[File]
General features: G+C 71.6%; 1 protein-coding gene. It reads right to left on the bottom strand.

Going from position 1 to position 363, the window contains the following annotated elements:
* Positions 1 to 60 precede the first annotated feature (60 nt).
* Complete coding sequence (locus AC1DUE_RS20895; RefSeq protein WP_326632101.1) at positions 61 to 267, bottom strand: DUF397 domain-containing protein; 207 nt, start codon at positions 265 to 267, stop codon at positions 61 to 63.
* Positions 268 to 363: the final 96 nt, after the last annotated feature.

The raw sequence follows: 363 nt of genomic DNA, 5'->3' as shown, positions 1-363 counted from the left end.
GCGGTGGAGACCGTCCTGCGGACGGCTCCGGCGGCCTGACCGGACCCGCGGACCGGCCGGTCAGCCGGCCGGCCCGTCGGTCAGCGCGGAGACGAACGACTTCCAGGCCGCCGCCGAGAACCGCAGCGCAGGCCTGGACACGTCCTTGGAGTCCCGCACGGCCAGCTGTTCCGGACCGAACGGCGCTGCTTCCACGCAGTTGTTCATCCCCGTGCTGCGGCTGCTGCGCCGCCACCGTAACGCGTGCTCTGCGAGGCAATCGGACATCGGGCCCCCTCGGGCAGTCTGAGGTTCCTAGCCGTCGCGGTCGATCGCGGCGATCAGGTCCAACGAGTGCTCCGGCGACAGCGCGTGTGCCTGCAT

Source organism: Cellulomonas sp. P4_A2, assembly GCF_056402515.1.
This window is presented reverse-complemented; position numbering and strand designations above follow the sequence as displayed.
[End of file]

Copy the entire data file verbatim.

General features: G+C 71.6%; 1 protein-coding gene. It reads right to left on the bottom strand.

Going from position 1 to position 363, the window contains the following annotated elements:
* Positions 1 to 60 precede the first annotated feature (60 nt).
* Complete coding sequence (locus AC1DUE_RS20895; RefSeq protein WP_326632101.1) at positions 61 to 267, bottom strand: DUF397 domain-containing protein; 207 nt, start codon at positions 265 to 267, stop codon at positions 61 to 63.
* Positions 268 to 363: the final 96 nt, after the last annotated feature.

The raw sequence follows: 363 nt of genomic DNA, 5'->3' as shown, positions 1-363 counted from the left end.
GCGGTGGAGACCGTCCTGCGGACGGCTCCGGCGGCCTGACCGGACCCGCGGACCGGCCGGTCAGCCGGCCGGCCCGTCGGTCAGCGCGGAGACGAACGACTTCCAGGCCGCCGCCGAGAACCGCAGCGCAGGCCTGGACACGTCCTTGGAGTCCCGCACGGCCAGCTGTTCCGGACCGAACGGCGCTGCTTCCACGCAGTTGTTCATCCCCGTGCTGCGGCTGCTGCGCCGCCACCGTAACGCGTGCTCTGCGAGGCAATCGGACATCGGGCCCCCTCGGGCAGTCTGAGGTTCCTAGCCGTCGCGGTCGATCGCGGCGATCAGGTCCAACGAGTGCTCCGGCGACAGCGCGTGTGCCTGCAT

Source organism: Cellulomonas sp. P4_A2, assembly GCF_056402515.1.
This window is presented reverse-complemented; position numbering and strand designations above follow the sequence as displayed.